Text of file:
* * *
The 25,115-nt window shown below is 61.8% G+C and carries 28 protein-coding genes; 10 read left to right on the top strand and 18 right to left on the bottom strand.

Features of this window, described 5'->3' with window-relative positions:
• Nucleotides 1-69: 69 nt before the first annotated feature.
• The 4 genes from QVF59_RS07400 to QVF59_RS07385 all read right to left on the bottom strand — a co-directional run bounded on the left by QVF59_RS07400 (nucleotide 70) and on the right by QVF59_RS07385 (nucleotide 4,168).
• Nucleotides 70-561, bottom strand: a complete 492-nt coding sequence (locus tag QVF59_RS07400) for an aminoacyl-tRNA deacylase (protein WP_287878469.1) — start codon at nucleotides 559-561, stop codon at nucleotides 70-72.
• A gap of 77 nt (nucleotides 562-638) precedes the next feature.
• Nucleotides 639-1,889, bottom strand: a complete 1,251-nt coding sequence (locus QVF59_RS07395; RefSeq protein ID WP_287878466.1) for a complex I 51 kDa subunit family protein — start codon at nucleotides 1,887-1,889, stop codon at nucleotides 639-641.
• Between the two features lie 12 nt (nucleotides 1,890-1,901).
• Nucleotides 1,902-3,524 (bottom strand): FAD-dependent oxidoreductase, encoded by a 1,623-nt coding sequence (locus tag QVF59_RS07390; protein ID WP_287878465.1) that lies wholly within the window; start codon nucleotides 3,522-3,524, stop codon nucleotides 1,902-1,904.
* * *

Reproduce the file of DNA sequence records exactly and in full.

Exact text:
The 25,115-nt window shown below is 61.8% G+C and carries 28 protein-coding genes; 10 read left to right on the top strand and 18 right to left on the bottom strand.

Features of this window, described 5'->3' with window-relative positions:
• Nucleotides 1-69: 69 nt before the first annotated feature.
• The 4 genes from QVF59_RS07400 to QVF59_RS07385 all read right to left on the bottom strand — a co-directional run bounded on the left by QVF59_RS07400 (nucleotide 70) and on the right by QVF59_RS07385 (nucleotide 4,168).
• Nucleotides 70-561, bottom strand: a complete 492-nt coding sequence (locus tag QVF59_RS07400) for an aminoacyl-tRNA deacylase (protein WP_287878469.1) — start codon at nucleotides 559-561, stop codon at nucleotides 70-72.
• A gap of 77 nt (nucleotides 562-638) precedes the next feature.
• Nucleotides 639-1,889, bottom strand: a complete 1,251-nt coding sequence (locus QVF59_RS07395; RefSeq protein ID WP_287878466.1) for a complex I 51 kDa subunit family protein — start codon at nucleotides 1,887-1,889, stop codon at nucleotides 639-641.
• Between the two features lie 12 nt (nucleotides 1,890-1,901).
• Nucleotides 1,902-3,524 (bottom strand): FAD-dependent oxidoreductase, encoded by a 1,623-nt coding sequence (locus tag QVF59_RS07390; protein ID WP_287878465.1) that lies wholly within the window; start codon nucleotides 3,522-3,524, stop codon nucleotides 1,902-1,904.